Mini Case: ZipCar

Special Topic: Project Management
Professor Chen
Ming Chi University of Technology, Summer 2013
Name: _______________________
Due Date: ____________________
Mini Case - ZIPCAR
Zipcar was an answer for customer who want to rent a car for a few hours in their home city, rather than
for a few days from a traditional rental agency. Car reservations were for a specific pick up time and
location around the city, often in neighborhoods so the customers need only to walk to pick up their
reserved car. Customers applied for a Zip card, which enabled them to reserve a car online and unlock
their car when they arrive at the car’s location.
The company operated with a very small staff compared to traditional rental agencies, Very little human
interaction was required between the customer and Zip car for a transaction. A customer reserved a car
online, entered into the reserved car by waving the RFlD-enabled Zipcard against the card reader mounted
behind the windshield on the driver side, returned the car to the same location, and was billed on the
credit card already on file. The customer could check all rental records and print receipts from the online
reservation system. The system also had a color-coded time chart showing availability and location of all
rental cars in the vicinity. This transparent information exchange allows a customer to pick the car he or
she wants, if available, or delay the reservation until the car was returned by another customer. Zipcar
also created and installed a GPS-enabled wireless device in each car, which allowed members to find and
reserve a nearest vehicle using a cell phone.
All the cars were outfitted with patented wireless technology. Their proprietary IT platform carried
information flow between customers, vehicles, and the company. It was used to monitor car security,
fulfill reservations, record hourly usage, and maintain mileage information. It also relayed vital technical
information such as battery voltage and fuel level. It even informed the central system if a customer
forgot to turn off headlights, which can quickly drain battery power.
This business model provided unique advantages over traditional car rentals. The customer did not have
to stand in line or fill out papers to rent a car. The customer knew exactly which make and model he or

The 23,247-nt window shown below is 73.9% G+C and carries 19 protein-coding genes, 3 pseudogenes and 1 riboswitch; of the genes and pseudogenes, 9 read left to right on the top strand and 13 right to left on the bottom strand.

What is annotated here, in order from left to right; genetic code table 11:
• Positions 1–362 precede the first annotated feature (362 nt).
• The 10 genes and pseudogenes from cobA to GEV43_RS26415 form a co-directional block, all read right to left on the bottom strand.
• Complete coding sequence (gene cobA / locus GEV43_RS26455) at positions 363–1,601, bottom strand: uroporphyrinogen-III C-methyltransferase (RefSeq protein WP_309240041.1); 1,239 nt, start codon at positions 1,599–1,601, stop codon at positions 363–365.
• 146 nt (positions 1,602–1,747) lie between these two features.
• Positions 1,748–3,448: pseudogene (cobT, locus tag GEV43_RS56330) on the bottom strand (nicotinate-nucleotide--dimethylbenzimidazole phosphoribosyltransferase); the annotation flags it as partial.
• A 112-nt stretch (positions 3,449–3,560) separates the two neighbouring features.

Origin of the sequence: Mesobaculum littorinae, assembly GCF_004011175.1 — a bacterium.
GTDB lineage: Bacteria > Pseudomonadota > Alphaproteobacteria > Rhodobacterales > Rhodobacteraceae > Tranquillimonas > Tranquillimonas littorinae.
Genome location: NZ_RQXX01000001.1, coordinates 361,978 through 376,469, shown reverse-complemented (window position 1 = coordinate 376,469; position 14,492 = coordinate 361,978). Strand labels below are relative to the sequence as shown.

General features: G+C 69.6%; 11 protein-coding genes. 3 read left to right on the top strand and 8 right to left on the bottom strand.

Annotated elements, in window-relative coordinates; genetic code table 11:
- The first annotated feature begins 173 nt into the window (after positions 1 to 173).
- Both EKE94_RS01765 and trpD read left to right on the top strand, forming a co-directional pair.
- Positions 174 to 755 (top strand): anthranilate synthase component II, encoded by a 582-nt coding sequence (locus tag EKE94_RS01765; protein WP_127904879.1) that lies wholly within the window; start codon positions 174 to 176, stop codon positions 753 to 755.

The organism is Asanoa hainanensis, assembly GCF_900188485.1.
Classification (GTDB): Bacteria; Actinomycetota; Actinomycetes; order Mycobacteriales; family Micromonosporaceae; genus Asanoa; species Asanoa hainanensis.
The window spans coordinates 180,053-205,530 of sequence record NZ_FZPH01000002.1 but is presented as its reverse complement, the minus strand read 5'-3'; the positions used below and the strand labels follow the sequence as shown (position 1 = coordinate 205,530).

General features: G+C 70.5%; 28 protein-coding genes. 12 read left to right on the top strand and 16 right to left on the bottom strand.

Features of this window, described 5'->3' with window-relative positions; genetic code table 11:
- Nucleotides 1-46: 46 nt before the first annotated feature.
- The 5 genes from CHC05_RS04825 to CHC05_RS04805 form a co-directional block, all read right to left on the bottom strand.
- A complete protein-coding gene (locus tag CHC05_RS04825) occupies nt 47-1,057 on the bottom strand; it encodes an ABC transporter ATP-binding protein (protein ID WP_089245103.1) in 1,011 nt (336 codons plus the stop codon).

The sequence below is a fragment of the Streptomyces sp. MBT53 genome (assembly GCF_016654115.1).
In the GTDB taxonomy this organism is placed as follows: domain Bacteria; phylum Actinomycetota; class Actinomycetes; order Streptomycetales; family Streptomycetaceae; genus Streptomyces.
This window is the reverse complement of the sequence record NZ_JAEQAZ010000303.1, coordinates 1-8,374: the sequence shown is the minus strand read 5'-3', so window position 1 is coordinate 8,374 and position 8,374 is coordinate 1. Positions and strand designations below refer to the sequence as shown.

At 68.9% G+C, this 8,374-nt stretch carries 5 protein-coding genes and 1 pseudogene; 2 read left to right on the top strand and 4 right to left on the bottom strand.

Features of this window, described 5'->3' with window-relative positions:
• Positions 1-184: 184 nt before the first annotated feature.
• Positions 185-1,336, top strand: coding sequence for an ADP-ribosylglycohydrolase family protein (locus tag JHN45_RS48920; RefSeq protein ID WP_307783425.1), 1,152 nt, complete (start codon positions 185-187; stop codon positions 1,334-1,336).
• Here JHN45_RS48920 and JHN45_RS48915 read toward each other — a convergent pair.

she would be getting. Unlike most off-airport rental agency locations, which were only open during
business hours, Zip car locations were open 24 hours. The Zipcar rates also included the cost of gas and
insurance, as well as reserved parking spots at some locations.
Additionally, the company used social networking technologies to develop an online community of
Zipcar members-Zipsters. It encouraged Zipsters to talk about their Ziptrips (i.e., share their personal
experiences with Zipcar).
Thus, information technology was not only the key enabler of this business model but also was a
facilitator in creating a buzz and encouraging community development around the concept. Zipcar
changed the rules of the rental car industry by bringing the new Web 2.0 mind-set of focusing on
automation, customer empowerment, transparency, and community. Zipcar has been very successful, with
over 200,000 paying members and renting over 5,000 vehicles in 50 markets in the United States, Canada,
and the UK.
Discussion Questions
1. Analyze the business model of Zipcar using Porter's five forces model.
2. Discuss the synergy between the business strategy of Zipcar and information technology,
3. Are there any network externalities in the workings of Zipcar? If so, do they add value? How?
4. As the CEO of Zipcar, what would you do to sustain a competitive advantage?
5. Is the ZIPCAR case related to “Hypercompetition Model”? If so, how are ZIPCAR related to
“Hypercompetition Model” (in terms of 7S)?
ZipCar Mini Case, Page-1